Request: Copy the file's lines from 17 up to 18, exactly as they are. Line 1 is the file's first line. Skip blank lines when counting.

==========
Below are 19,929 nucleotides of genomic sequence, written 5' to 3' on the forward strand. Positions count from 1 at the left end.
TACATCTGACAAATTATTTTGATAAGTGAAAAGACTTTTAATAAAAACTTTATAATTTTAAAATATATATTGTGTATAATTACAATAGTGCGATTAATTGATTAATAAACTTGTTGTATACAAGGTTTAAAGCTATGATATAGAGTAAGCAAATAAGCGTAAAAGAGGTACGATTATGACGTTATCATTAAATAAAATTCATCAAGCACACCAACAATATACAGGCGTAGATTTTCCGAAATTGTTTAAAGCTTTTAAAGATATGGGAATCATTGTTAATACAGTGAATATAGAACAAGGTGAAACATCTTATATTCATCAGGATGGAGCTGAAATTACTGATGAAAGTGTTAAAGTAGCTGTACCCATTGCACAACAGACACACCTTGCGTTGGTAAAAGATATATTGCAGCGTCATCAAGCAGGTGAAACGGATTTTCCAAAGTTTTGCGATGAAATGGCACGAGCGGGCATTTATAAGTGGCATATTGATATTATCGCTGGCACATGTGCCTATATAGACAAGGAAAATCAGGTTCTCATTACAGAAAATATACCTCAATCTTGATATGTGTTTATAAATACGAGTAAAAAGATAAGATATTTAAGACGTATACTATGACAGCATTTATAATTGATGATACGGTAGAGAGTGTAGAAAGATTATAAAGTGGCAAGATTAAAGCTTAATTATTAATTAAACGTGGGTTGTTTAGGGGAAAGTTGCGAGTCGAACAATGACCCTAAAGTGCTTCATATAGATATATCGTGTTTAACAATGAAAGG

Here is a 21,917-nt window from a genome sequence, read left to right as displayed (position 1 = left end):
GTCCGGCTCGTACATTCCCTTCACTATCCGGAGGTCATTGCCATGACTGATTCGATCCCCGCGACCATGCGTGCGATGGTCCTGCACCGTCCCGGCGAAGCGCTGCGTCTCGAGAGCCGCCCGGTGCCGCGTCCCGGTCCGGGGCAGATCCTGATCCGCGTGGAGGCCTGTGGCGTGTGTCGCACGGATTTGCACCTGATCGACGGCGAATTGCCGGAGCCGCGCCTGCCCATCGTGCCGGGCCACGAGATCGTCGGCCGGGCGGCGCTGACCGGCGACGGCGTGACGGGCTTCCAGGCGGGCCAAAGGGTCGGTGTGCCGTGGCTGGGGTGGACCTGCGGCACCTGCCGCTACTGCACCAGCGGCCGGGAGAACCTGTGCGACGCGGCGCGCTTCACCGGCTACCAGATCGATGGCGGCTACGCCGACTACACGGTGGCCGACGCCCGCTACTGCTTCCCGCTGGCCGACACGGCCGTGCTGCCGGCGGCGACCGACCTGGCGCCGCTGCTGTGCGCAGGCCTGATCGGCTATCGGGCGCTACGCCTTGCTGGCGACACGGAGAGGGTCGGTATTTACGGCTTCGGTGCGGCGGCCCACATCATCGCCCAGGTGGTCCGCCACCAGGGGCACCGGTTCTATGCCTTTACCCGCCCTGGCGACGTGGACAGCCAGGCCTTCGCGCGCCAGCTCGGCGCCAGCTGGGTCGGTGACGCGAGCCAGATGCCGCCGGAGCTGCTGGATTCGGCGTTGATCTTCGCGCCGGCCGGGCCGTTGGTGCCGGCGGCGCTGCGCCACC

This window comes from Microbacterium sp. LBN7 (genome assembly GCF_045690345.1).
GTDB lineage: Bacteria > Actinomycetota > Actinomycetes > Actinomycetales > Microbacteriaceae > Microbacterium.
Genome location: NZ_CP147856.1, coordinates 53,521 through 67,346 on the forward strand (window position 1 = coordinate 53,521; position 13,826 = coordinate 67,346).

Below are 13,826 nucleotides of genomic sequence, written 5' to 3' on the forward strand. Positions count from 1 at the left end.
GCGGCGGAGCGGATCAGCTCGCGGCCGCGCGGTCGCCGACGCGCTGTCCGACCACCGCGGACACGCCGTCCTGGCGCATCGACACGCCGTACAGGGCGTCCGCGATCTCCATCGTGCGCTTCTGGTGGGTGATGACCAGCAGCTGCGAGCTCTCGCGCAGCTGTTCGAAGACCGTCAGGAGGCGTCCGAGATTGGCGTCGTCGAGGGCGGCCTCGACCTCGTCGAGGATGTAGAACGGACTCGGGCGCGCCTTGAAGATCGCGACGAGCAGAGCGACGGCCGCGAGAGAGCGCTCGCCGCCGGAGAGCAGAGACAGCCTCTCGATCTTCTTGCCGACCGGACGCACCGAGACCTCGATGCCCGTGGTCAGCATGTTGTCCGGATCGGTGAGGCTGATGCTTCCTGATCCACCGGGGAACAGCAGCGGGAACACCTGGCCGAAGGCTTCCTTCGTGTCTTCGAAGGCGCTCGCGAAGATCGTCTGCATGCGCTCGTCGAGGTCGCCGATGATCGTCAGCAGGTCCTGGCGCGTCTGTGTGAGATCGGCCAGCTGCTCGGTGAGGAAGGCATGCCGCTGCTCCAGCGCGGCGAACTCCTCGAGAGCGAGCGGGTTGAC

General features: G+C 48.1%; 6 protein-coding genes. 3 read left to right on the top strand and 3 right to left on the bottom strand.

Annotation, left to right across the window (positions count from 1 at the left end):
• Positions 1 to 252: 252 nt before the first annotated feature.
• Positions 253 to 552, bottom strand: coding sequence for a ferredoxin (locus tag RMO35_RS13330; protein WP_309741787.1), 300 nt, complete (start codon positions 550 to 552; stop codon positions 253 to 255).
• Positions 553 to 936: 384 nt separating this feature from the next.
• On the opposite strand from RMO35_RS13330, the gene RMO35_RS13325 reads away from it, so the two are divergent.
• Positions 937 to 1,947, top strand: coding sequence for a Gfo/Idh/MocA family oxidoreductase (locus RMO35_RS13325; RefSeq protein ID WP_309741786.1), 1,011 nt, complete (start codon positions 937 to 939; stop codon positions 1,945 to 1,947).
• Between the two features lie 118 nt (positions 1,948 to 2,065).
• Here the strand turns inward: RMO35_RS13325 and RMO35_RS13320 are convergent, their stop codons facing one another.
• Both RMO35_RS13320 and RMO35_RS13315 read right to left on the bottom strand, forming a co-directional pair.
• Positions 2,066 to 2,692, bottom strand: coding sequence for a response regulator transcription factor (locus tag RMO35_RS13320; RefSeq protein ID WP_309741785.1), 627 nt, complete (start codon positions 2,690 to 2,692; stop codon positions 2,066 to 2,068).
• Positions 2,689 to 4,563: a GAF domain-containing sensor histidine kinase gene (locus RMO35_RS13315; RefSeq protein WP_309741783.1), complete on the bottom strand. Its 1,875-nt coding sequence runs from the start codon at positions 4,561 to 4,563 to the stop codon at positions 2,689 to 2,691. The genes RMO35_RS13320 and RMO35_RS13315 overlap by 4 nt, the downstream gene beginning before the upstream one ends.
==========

• Between the two features lie 118 nt (positions 1,948 to 2,065).
• Here the strand turns inward: RMO35_RS13325 and RMO35_RS13320 are convergent, their stop codons facing one another.